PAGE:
Into Uncharted Territory?
Line, skill players, passing game, ball fakes. Will this offense break records?
(Photo by Acid Reign.)
War Eagle, everybody! This week, we’re going to take a look at the Auburn offense, and see if we can’t find a few strengths and weaknesses. I think everyone has high hopes this fall that Auburn will score unprecedented points. Is that thinking realistic against a difficult schedule?
Just looking at the past is a strong indicator. Coach Gus Malzhan has been involved in four past Auburn offenses, and two of those are the top two point-scoring teams in Auburn history. (2010 and 2013, at 41.2 and 39.5 points per game, respectively.) Malzhan’s 2009 offense ranks seventh all time, at 33.3 points per game.
The past 50 years or so, it has proven difficult for Auburn to sustain 30-point-per-game averages beyond 3 seasons. With Pat Sullivan and Terry Beasley back in the 1960s-1970s, Auburn posted two top ten finishes, at 33.6 and 35.5. Sully’s last season tailed off to 30.5, and Auburn had difficulty moving the ball after that for a decade. Pat Dye had one team break the 30-point barrier, the 1986 team at 32.9. Terry and Tommy Bowden had a four-year run from 1993-1996, posting 32.1, 32.6, 36.5 and 33.1 points per game, till falling off. Tommy Tuberville and Al Borges broke 30 twice, 32.1 in 2004, and 32.2 in 2005. Again, that proved impossible to sustain. The only other 30 point per game season in Auburn history was in 1920, when Mike Donahue’s squad posted 36.9.
This season, Auburn appears to have all of the pieces in place for a great run at a record, offensively. The Tigers return a plethora of top-notch players on offense, they keep the same scheme, and for the first time ever in college ball, Coach Malzhan has a returning starting quarterback. And while Auburn’s schedule is very tough this season, the teams on it haven’t displayed much of a knack for slowing the Malzhan offense down, when it is in synch. We got a preview in the SEC title game last fall of what a Big 12 defense might look like against the Auburn attack when it visits Kansas State. SEC powers Arkansas, South Carolina, Georgia and Alabama have all been given fits by the Malzhan offense, in the past five seasons.
Unit capsules, after the jump!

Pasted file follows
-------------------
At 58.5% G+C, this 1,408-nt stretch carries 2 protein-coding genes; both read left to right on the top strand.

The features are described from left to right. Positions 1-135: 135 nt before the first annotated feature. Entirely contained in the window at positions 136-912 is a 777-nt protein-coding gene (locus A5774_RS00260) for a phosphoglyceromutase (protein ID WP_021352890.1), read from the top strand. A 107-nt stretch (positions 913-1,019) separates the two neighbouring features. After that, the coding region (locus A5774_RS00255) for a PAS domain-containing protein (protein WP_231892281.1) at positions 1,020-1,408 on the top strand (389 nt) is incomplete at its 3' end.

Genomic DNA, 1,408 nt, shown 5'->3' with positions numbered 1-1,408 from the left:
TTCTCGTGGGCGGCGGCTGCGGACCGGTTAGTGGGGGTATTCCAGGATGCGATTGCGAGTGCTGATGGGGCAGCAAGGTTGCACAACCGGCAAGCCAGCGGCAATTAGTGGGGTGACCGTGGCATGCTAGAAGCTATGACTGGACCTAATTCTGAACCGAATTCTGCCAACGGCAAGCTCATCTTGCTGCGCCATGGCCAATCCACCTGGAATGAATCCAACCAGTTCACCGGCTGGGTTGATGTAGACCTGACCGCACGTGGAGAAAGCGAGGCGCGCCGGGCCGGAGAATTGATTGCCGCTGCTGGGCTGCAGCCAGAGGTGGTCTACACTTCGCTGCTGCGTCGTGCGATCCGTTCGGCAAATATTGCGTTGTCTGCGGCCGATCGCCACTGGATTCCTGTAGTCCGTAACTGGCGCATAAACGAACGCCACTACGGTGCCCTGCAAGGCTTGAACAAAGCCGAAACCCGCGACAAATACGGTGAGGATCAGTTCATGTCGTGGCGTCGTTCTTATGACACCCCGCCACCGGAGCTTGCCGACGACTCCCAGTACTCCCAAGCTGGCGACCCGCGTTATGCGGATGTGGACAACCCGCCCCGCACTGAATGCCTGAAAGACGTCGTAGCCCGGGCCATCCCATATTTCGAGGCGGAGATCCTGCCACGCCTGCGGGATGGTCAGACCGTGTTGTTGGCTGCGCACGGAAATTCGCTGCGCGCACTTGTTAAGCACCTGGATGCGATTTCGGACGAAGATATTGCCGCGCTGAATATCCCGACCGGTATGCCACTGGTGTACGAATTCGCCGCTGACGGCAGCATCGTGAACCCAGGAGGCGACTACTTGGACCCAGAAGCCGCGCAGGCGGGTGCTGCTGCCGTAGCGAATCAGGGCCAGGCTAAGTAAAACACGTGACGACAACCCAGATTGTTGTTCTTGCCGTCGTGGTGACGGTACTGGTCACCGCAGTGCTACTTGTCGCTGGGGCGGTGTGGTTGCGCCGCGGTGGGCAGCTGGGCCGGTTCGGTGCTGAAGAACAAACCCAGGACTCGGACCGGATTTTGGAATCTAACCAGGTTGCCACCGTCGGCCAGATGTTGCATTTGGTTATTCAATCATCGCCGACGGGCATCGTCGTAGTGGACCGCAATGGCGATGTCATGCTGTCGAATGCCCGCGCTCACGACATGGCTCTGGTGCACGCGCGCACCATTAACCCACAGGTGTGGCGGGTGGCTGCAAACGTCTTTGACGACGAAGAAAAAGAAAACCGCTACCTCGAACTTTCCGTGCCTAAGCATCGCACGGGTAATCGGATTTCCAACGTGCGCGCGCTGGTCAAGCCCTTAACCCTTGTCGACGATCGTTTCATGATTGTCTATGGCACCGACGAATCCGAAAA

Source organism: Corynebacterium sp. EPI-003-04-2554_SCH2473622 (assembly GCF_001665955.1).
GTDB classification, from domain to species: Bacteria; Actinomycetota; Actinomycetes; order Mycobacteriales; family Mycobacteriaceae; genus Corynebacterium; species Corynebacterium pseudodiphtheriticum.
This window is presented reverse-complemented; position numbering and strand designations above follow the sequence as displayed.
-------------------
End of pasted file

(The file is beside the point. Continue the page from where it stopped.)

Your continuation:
Although the Tigers lose left tackle Greg Robinson to the first round of the NFL draft, four starters return on a road-grading offensive line. Sophomore Shon Coleman appears to be ready to shine in Robinson’s spot. Junior Patrick Miller may start at right tackle, but if he doesn’t, he’s a capable first man off the bench that can play on either side. Sophomore Avery Young will likely start at right tackle, but he can play right guard if Miller is in the lineup. The returning starting guards, sophomore Alex Kozan and fifth year senior Chad Slade started every game last season. Senior center Reese Dismukes is one of the best in the country, and his backup, junior Xavier Dampeer cleaned house on A-Day this year.
Tight End/H-Back looks to be in good shape with senior starters C. J. Uzomah and Brandon Fulse, but depth beyond that is spotty, and this is a position that requires a lot of physical play. Sophomore Gage Batten looks ready to play at H-Back, and Fulse has experience at tight end, and Auburn may just use a three-man rotation here. Sophomore Ricky Parks rejoined the team this spring, and can play either H-back or tight end, but coaches have been pretty tight-lipped on how he performed. Promising true freshman Chris Laye might be a factor, but I suspect that the coaches would like to redshirt him.
Wide receiver is easily the most improved position on the team in the past year. Towards the end of last season, Sammie Coates and Ricardo Louis became a stalwart tandem, able to make plays with the ball in hand, and lay down devastating blocks otherwise. The pair will have a tough time keeping junior D’haquille Williams out of the starting lineup, though. Williams was a star on A-Day, showing great hands and making plays. A host of additional players provide depth, including senior Quan Bray, sophomore Tony Stevens, sophomore Marcus Davis, junior Melvin Ray, junior Jaylon Denson, and true freshman Stanton Truitt, who enrolled early and participated in spring drills.
Although the Tigers lost Heisman finalist Tre Mason to the NFL draft, the Tigers return talent in the backfield. I had figured that senior Cameron Artis-Payne would win the starting nod this spring, but senior Corey Grant refuses to go away quietly. Grant looked quite explosive on A-Day, and has showed an increased knack for running hard between the tackles. Redshirt freshman Peyton Barber had a great spring, but sprained an ankle on his first carry on A-Day. Auburn also brings in some talented freshman runners in August.
Senior quarterback Nick Marshall is the first returning starter coach Gus Malzhan has had to work with, since he moved up to college ball in 2006. From Marshall’s performance on A-Day, the coaches have worked on the passing game this spring. Marshall looks comfortable in the pocket, goes through his reads, and can make all of the throws. Add that to his great running skill, zone-read wizardry and ball-movement skills, and he shows all the makings of an All-SEC quarterback. The Tigers also have capable depth in sophomore Jeremy Johnson and junior Jonathan Wallace.